Financial Services Authority code: can it cut financial sector risk?

Some experts think the FSA code of practice for employee remuneration is unlikely to reduce risk-taking in the financial sector.

Employers affected by the Financial Services Authority’s (FSA) code of practice for employee remuneration in the financial sector face a flurry of activity over the next few months if they are to meet its guidelines – with more to come if politicians’ threats to clamp down on bankers and brokers come to pass. Surprisingly, the code also calls for affected employers to “take into account statutory duties in relation to equal pay and non-discrimination”.

The FSA has told 26 large banks, building societies and stock-broking and dealing firms to take measures to help ensure that their remuneration policies are consistent with effective risk management. In particular, they have been told to submit details of their remuneration policies to the FSA for approval by the end of Oct­ober. Those that don’t could face enforcement measures or be compelled to hold more cash in reserve.


The code’s main aim is to link the deferral of bonuses to financial institutions’ underlying business models and to take into account long- and short-term risks, following last year’s financial sector meltdown to which the banking sector’s bonus culture was deemed to be a major contributory factor. To this end, the FSA code stipulates that bonuses should only be guaranteed for 12 months and that two-thirds of bonuses for senior employees will be paid out over three years.

The code is not as rigorous as might have been expected, given the harsh sentiments towards senior bankers expressed in recent times. Jocelyn Mitchell, employment, pensions and benefits partner at law firm Freshfields Bruckhaus Deringer, said: “[The FSA] has recognised that its original proposals were too rigid, particularly as to the proportion of pay to be deferred and the length of the deferral period.

“Instead of providing specific evidential provisions on these aspects, the FSA has now expressed them as guidance as to what is good practice, which should give financial institutions more freedom for implementation and allow them to tailor arrangements to fit their own specific circumstances.”


Certainly the FSA has steered clear of insisting on claw-back arrangements where an employer would try to recover bonuses after they had been paid, should post-bonus performance prove poor – something that Karen Cooper, head of the employee benefits practice at Osborne Clarke, said is “noteworthy”.

Also, the code’s inclusion of strictures on equal pay and non-discrimination in remuneration are baffling. What do they have to do with minimising risk?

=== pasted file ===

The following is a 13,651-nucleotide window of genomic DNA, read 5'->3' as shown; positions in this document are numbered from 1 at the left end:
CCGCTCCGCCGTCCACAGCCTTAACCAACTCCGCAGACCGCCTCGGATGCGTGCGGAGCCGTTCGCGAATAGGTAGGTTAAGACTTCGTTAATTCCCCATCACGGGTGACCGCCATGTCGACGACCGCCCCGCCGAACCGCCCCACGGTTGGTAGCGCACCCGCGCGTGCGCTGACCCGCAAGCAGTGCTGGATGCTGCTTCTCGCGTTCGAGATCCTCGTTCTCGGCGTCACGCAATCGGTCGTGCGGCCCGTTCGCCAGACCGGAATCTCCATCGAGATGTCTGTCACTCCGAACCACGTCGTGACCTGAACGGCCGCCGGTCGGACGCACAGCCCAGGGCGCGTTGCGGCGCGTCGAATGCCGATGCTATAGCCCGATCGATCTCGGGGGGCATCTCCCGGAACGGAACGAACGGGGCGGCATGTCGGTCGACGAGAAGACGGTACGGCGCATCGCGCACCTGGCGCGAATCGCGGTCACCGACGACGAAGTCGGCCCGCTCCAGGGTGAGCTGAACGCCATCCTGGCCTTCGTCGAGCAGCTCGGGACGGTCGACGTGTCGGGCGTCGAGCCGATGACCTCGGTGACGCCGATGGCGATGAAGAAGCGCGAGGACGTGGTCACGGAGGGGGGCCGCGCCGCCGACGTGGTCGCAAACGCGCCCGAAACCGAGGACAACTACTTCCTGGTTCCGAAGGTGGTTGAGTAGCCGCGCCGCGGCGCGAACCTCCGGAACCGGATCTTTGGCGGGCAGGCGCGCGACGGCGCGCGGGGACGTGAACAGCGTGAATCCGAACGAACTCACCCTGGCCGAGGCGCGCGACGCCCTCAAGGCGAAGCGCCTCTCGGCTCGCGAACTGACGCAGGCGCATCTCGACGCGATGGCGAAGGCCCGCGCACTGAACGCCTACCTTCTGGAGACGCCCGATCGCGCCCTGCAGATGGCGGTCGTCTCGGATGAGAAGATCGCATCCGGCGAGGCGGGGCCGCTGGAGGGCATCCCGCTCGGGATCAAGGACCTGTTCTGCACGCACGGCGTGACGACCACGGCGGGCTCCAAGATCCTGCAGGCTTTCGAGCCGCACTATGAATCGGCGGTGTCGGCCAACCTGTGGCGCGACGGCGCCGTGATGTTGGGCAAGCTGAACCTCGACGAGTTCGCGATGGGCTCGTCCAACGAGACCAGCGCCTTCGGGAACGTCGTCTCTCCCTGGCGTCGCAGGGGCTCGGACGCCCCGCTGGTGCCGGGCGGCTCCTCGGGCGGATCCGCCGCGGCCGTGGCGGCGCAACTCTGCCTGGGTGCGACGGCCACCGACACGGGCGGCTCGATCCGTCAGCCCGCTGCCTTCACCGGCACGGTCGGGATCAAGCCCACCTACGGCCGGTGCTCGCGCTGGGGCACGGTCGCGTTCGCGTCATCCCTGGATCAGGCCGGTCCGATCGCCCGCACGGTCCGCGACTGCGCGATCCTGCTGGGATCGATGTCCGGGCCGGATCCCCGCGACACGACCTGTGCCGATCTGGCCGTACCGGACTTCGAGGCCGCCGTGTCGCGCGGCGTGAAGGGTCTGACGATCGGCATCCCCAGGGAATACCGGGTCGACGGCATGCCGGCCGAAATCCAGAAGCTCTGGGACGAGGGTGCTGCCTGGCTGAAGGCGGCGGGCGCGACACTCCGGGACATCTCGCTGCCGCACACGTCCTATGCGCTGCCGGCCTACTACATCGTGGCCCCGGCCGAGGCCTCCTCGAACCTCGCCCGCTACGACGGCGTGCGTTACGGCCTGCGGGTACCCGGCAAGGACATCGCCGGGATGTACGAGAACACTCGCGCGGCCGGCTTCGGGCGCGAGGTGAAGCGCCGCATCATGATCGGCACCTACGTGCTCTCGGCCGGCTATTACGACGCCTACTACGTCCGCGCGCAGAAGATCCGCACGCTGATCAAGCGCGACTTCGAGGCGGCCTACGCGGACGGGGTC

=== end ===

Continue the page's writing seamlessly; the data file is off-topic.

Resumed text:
Elaine McIlroy, senior associate at law firm Dundas & Wilson, said: “It may be commendable to draw matters such as compliance with equal pay and other discrimination legislation into the regulatory regime. It is questionable whether such matters have been viewed as a factor that has driven the inappropriate risk-taking that is at the heart of this regulatory response.

“It is also unclear which risks firms should consider. For example, is the potential for equal pay litigation to be taken into account and, if so, how are firms to assess and manage this risk?”


Although it’s nigh on impossible to pre-judge the efficacy of the FSA code of practice, it is not as prescriptive as critics of the banking bonus culture would wish. Vince Cable, Liberal Democrat Treasury spokesman, said: “These watered-down plans send out entirely the wrong message to an industry which is already forgetting that, just a matter of months ago, it had to come with its begging bowl to the taxpayer.”

Also, chancellor Alistair Darling has promised more measures to curb City bonuses, as has his Conservative counterpart George Osbourne, making it likely that the FSA code will be overtaken by events.

The anti-banker mood among the public and the media is likely to be exacerbated in the next few months when many financial institutions will pay out big bonuses – think of the furore that greeted recent Goldman Sachs bonus announcements.

Indeed, it’s likely that many of the employers affected by the FSA code will pay bonuses before 1 January 2010, when the new regime becomes effective.


Even though the code may not assuage the public’s anger about the way financial institutions are managed, it will still worry those large banks and businesses affected that will fear losing key personnel to smaller rivals that are not bound by it.

One City employment lawyer said litigation against teams of key employees defecting to smaller rivals that are likely to pay bigger bonuses has risen significantly this year.

Jon Terry, partner and head of reward at PwC, said: “There is a danger that a two-tier system of regulation will evolve, putting those that the code applies to at a competitive disadvantage.”

Nevertheless, it’s unlikely that this spells the end of remuneration regulation for high-earning bankers and City employees. If massive bonuses are paid out in the coming months, pubic pressure will again mount, and politicians – especially with a general election looming – will call for more measures to curb bankers’ pay and reward. As Nicholas Stretch, partner at law firm CMS Cameron McKenna, said: “This is not the end of the rules for rewards for bank employees.”

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